Picking up where we left off on our last blog post: The oldest form of commodity trading is Futures Trading. This is where a contract is made that a buyer will be a set amount of a commodity in a certain, set point in the future. This may sound strange, but it works well in both parties favors:
- This allows the buyer to pay for a commodity once it has actually been produced or retrieved, rather than paying up-front for a commodity. It also provides a net of safety in case things go wrong on the seller/suppliers end.
- It allows the seller to set the terms of how long it will take him to produce the commodity and deliver it. It also provides them with a guarantee of payment if they are able to retrieve a commodity, therefore giving them a reason to do so if not already selling the commodity. This allows them to expand their business into new areas or industries by providing a guarantee of capital.
Now the question you’re asking yourself is why not just pay at the moment of contract? This is where we go into a little diversion.
How trading evolved
In previous civilisations, while commodities each held a certain value, different commodities took different amounts of time to create and while some commodities could be traded for work, or services on the buyers behalf, this wasn’t always practical. Let’s take a simplified example:
It’s Winter and a Hunter needed a new axe, to chop wood. They couldn’t provide their skills for the Smith as animals would be in hibernation. What is the hunter to do? Their only recourse, in this case, is to trade something that the Smith needs in exchange for the axe. What if the Smith needs nothing that the Hunter has? Well either the Hunter would have to trade with multiple people to get an item for the Smith, or he’ll have to wait for the Summer.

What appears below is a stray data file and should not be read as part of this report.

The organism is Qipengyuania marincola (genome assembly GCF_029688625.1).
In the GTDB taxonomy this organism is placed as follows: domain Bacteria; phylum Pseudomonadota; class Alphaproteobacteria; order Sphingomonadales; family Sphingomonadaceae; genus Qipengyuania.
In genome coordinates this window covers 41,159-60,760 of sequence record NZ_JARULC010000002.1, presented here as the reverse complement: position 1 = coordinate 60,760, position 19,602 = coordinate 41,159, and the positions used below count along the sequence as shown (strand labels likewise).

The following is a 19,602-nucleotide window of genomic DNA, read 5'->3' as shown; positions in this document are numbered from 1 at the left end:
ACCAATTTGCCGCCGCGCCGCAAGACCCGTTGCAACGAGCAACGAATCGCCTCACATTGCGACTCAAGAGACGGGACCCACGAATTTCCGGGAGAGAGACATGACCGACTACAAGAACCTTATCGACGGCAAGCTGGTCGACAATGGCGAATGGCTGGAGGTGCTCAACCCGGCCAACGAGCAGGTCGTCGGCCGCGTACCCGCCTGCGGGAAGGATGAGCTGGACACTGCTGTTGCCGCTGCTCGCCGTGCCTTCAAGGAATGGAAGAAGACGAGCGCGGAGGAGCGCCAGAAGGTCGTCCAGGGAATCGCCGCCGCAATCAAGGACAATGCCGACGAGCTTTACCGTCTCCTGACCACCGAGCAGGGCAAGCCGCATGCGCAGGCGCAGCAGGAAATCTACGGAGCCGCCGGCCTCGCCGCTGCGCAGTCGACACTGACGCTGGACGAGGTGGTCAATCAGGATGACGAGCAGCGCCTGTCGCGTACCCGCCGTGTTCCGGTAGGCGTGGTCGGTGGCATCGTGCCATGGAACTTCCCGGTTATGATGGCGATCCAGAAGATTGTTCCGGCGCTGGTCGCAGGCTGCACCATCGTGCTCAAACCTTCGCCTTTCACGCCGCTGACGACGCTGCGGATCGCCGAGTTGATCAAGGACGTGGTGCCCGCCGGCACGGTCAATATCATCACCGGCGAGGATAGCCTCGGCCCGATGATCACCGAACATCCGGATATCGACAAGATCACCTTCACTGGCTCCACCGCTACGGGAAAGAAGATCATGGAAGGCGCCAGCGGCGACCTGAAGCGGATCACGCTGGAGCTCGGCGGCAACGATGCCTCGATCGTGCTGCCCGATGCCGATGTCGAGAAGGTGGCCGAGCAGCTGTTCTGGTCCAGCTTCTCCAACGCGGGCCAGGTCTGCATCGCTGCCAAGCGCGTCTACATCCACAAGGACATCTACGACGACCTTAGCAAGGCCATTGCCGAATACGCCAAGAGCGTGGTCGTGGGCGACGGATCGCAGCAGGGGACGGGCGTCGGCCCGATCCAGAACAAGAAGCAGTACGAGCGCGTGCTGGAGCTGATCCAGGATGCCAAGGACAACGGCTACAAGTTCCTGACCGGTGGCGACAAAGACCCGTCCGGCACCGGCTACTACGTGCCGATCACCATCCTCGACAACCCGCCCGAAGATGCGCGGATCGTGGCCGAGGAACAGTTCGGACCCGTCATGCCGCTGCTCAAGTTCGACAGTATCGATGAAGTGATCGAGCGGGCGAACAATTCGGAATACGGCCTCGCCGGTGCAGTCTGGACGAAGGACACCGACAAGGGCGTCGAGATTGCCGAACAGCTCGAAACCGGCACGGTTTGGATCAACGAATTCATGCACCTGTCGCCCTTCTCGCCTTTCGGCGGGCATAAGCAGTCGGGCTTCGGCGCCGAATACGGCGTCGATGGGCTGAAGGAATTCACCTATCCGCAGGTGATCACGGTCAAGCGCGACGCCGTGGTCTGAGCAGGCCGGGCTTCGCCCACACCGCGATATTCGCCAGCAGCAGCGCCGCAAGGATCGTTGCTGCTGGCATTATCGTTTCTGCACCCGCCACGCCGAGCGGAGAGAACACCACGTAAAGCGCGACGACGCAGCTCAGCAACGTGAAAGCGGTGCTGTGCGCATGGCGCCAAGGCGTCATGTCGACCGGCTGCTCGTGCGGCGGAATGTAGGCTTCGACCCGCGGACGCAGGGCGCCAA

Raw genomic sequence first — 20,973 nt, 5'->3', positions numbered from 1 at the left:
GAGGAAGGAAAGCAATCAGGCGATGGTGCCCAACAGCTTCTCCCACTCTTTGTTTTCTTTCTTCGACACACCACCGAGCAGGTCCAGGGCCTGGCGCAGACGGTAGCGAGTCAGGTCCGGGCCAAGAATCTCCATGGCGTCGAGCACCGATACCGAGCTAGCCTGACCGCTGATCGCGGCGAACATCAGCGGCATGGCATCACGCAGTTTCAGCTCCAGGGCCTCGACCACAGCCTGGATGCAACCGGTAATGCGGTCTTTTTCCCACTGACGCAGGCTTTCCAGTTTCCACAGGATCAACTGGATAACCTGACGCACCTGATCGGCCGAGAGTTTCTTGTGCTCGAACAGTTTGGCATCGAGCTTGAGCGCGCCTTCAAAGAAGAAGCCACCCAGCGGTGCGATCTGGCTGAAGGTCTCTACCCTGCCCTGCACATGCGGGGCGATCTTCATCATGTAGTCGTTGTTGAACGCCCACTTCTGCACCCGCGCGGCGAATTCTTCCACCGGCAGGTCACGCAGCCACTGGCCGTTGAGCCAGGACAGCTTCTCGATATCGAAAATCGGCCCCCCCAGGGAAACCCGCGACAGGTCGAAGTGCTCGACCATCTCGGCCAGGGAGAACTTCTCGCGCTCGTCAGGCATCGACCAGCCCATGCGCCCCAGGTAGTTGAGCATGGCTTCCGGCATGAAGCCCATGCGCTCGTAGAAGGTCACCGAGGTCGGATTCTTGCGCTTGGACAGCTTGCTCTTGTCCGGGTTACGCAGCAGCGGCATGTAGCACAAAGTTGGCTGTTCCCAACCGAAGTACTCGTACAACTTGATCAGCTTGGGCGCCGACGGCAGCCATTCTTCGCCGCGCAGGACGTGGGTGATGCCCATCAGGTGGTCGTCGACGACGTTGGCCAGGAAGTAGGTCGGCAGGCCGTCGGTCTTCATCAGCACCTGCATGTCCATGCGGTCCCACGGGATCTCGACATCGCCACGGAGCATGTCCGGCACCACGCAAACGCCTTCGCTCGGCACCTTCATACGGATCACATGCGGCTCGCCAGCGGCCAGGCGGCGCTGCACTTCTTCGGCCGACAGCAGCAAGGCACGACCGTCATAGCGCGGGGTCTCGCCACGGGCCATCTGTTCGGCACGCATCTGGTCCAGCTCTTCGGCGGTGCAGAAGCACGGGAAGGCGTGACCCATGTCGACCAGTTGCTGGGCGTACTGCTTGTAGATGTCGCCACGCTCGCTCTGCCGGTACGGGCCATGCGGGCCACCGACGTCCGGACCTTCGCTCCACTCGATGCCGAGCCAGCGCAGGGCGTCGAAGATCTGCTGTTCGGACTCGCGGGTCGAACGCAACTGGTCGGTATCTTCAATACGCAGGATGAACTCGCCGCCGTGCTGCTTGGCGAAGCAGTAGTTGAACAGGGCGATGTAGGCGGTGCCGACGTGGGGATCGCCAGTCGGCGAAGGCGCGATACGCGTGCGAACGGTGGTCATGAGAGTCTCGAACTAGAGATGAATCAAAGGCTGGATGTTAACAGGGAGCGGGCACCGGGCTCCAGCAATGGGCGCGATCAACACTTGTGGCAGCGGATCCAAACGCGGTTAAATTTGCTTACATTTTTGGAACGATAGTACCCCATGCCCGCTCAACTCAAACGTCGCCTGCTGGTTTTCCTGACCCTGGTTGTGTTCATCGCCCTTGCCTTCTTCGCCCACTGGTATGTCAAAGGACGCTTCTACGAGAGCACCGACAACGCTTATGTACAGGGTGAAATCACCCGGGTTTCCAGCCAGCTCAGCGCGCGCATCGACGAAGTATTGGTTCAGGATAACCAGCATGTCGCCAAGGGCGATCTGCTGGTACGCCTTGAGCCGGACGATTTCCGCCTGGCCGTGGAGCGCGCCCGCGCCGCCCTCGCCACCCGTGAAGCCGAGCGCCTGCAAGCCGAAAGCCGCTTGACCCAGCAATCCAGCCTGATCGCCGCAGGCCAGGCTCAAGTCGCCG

How would we solve this problem? By finding a commodity that everybody (the market) needs or wants, and providing that in exchange for the service, or axe. And thus currency was born.
Classical civilizations evolved Silver and Gold markets. Gold was especially useful as it was not only prized for beauty and its intrinsic worth, but its weight, malleability to be formed into shapes and natural scarcity. This meant that Gold became a tool to pay for services, and items, it became a natural trading asset and a “commodity money”.
From the start of the 10th Century, Europe was become increasingly connected, urbanized and commercialised, which meant trading no longer just happened at the capital cities and hubs, but also in towns and villages. This lead to a national market for the exchange of commodities, which then evolved into what is thought as the world’s first stock exchange: The Amsterdam Stock Exchange.
The Amsterdam Stock Exchange created sophisticated tools of trading such as Options, Short sales, Forward Contracts and others, and is really where the modern system of trading began.
Of course, during all of this, standards were needed to be kept on commodities, so that one man’s version of a kilogram of Gold was the same as another mans, and thus when trading between different cities and countries, commodities and money would have the same intrinsic value. Though of course the relative value of each item would be different to each trader, as some would be more in need of Wheat than others, thus increasing the value. This meant there was a need for standardisation and regulation and so trading was made fairer for all.
Now we’ve explained the history of trading and what commodity trading is, in our next blog post, we can finally go into how you can trade on the commodities markets and what your chocies are! Stay tuned for the next post!